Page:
fountain in Christiana

Where Am I?

Table of Contents

The distance between St. Petersburg, Florida and anywhere in New England is — to put the matter in technical terms — a very long way. So there is ample opportunity to get lost. And, while I have already established that Strudel makes a great traveling companion, she does have one major deficiency. She’s no good at giving directions. 

For one thing, she’s nearly always asleep. And, for another, even if she can read a map, she’s never managed to communicate what she’s read in any manner that I find intelligible. So I have to rely on Google Maps. 

Problems, Problems

What’s the problem with that? I hear you ask. Well, there are two, actually. The first is the lack of a bigger picture. I mean that both literally and metaphorically. The United States really is a huge country. If you have someone sitting alongside you, grappling with a large sheet of paper or a big book of maps, you get some sense of how vast it really is, and of how far you are traveling. I have driven through France many times before we went digital, and that provided a great sense of context. 

By contrast, all you see on a phone screen is a few miles ahead. Now I admit that Google Maps has proved highly efficient, and there haven’t been any arguments about what that symbol right in the fold might mean (or whether it’s just a squashed crumb from yesterday’s cake). But there is definitely something missing. 

The second problem is even a bit scary if I think about it for too long. It might seem counter-intuitive, but it’s this. I seldom have any idea of where I am. Sure, I’m on the I-95, or US-11, or whatever. But where in heaven’s name am I? 


The only real concession that Google Maps makes to this predicament is to welcome you to each state as you enter it. But that just feels weird. Who decided that Google should welcome travelers on behalf of North Carolina, for example?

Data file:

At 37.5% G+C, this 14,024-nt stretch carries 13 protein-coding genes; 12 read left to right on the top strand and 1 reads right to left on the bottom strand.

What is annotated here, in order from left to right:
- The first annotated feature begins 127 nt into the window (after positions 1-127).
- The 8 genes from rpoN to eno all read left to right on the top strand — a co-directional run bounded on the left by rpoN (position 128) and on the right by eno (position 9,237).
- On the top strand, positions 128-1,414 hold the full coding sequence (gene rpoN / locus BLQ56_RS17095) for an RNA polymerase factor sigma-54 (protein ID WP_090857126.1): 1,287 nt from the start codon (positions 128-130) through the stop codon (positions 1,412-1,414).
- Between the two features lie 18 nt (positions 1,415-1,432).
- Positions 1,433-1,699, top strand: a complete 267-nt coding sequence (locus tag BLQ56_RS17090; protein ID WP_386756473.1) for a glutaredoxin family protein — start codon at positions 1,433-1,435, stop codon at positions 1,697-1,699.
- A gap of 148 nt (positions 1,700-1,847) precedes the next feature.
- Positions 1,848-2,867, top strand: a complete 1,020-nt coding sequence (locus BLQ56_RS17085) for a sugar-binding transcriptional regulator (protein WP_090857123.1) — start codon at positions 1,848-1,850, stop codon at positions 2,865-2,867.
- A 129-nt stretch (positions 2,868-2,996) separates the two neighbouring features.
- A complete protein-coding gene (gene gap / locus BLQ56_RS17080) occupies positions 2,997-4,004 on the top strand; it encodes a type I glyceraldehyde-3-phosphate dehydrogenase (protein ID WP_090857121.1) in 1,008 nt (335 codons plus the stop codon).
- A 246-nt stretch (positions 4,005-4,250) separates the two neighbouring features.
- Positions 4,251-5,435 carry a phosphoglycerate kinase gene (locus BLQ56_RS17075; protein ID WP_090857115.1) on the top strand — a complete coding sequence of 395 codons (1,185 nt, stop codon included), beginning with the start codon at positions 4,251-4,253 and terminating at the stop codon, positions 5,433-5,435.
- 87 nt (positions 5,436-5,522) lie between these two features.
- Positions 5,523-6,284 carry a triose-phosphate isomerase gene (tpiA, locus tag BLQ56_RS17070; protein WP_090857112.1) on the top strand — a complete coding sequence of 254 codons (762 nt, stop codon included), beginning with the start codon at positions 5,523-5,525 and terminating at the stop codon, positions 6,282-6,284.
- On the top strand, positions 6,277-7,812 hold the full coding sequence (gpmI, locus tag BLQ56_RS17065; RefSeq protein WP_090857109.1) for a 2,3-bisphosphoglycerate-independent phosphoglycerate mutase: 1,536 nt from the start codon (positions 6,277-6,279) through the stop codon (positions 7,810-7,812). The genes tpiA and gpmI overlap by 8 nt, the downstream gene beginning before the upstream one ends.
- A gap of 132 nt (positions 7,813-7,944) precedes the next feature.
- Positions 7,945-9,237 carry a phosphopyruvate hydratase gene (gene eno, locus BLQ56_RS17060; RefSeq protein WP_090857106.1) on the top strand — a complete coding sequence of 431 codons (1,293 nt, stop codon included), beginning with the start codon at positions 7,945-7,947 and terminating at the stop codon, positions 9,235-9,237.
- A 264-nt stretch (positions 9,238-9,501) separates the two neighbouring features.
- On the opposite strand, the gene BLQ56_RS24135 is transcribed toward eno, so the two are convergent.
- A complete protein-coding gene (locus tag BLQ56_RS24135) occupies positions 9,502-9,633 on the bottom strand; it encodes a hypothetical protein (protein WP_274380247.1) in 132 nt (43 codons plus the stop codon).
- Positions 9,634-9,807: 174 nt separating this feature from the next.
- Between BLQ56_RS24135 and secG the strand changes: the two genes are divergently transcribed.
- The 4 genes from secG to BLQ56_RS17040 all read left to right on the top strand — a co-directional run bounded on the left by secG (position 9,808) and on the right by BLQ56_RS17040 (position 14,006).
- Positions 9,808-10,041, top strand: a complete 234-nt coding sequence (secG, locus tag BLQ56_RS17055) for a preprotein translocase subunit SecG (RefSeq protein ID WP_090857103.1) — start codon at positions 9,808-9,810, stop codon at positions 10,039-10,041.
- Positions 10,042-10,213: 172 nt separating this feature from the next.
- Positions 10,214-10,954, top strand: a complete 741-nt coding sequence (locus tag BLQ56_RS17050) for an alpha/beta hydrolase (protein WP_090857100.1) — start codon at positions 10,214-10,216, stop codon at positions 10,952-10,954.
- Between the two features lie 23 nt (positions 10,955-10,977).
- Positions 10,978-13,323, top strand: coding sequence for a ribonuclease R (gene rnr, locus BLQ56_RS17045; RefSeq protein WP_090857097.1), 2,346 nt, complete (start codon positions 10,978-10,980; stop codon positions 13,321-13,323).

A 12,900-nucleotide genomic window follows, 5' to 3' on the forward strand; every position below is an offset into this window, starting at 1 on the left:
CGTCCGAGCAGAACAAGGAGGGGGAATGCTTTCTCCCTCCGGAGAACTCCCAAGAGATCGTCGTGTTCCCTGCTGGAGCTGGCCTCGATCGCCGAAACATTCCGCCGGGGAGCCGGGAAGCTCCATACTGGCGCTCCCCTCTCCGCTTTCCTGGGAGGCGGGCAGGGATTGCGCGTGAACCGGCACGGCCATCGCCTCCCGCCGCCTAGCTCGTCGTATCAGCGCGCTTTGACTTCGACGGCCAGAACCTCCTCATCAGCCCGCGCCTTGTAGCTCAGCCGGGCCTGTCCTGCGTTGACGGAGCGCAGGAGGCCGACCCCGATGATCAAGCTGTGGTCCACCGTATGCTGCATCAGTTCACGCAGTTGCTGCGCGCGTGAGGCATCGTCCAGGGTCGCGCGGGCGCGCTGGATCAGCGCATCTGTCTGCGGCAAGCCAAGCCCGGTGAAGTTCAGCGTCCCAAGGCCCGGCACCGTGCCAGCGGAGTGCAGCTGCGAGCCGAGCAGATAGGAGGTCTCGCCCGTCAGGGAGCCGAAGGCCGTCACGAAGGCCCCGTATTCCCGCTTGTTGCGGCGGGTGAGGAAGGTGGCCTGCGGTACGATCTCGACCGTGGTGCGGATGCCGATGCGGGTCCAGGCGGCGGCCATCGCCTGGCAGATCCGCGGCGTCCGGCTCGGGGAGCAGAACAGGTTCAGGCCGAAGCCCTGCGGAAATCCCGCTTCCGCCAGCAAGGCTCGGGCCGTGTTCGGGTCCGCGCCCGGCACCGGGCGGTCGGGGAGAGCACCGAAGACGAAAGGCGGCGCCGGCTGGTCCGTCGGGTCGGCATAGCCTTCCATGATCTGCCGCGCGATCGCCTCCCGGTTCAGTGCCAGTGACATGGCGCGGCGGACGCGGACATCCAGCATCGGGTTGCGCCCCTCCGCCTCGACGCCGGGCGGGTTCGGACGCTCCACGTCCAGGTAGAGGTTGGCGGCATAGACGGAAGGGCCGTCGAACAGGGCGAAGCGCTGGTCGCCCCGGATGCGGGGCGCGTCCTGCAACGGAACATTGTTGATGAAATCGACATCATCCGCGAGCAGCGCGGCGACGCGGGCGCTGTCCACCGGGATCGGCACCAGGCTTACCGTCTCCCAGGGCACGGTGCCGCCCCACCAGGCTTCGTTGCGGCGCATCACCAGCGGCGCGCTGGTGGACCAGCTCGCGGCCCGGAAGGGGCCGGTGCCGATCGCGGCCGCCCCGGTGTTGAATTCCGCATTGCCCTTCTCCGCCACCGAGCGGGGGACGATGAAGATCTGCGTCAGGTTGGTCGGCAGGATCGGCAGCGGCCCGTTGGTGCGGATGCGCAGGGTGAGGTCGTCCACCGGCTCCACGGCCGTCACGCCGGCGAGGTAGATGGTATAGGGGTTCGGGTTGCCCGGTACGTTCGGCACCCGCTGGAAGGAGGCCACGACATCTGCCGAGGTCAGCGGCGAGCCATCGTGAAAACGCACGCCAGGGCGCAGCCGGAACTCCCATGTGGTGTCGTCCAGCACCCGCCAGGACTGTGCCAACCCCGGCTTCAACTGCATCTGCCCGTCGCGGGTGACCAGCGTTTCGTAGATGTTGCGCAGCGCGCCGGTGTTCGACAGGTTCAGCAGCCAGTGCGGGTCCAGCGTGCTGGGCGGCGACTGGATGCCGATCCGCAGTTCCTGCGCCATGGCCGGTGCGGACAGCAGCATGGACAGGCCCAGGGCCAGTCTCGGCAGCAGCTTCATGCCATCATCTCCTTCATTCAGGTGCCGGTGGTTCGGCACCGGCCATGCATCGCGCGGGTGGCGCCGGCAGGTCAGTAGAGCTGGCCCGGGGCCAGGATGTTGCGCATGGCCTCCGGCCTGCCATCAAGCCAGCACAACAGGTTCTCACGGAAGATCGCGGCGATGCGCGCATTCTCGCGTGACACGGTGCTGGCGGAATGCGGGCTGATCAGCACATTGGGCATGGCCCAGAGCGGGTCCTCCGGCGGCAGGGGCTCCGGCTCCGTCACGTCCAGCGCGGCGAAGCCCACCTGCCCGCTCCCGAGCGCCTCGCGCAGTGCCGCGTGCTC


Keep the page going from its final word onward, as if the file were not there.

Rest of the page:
Maybe there was a vote on it. After all, Americans like voting on everything, though why there should be a vote for a city’s tax collector or auditor beats me. Surely that’s not a political matter. Can’t it just be someone who understands arithmetic? 


In fact, the only way I can tolerate being welcomed by Google Maps is to give it a human name. The voice is a pleasant contralto, and comes across as slightly bossy. I have decided she’s a brunette called Elaine. So Elaine is now the one welcoming me to each state. But she still doesn’t tell me where I am within a state. 

If Strudel could master the cellphone, I suppose she wouldn’t need a map to tell me where we are. She could just look it up online. I can imagine Zoë doing that in a blur of thumb twitches. But therein lies Strudel’s problem. Her lack of opposable digits rather puts the damper on that possibility. 

Sign Language

Honestly, though, it shouldn’t really be up to Elaine to do this. Why don’t towns in the US announce themselves? I’m not talking Google Maps here. I’m talking a simple sign or two, like the way they do it in France: one with the name of the place as you’re entering, and another sign — exactly the same, but with a line through the name — as you leave. 

Otherwise, driving a long journey in the US with no human for company is, I imagine, a bit like traveling in the UK during the Second World War, when all the signs were taken down so as not to assist any German spies or invaders. Does someone know something I don’t?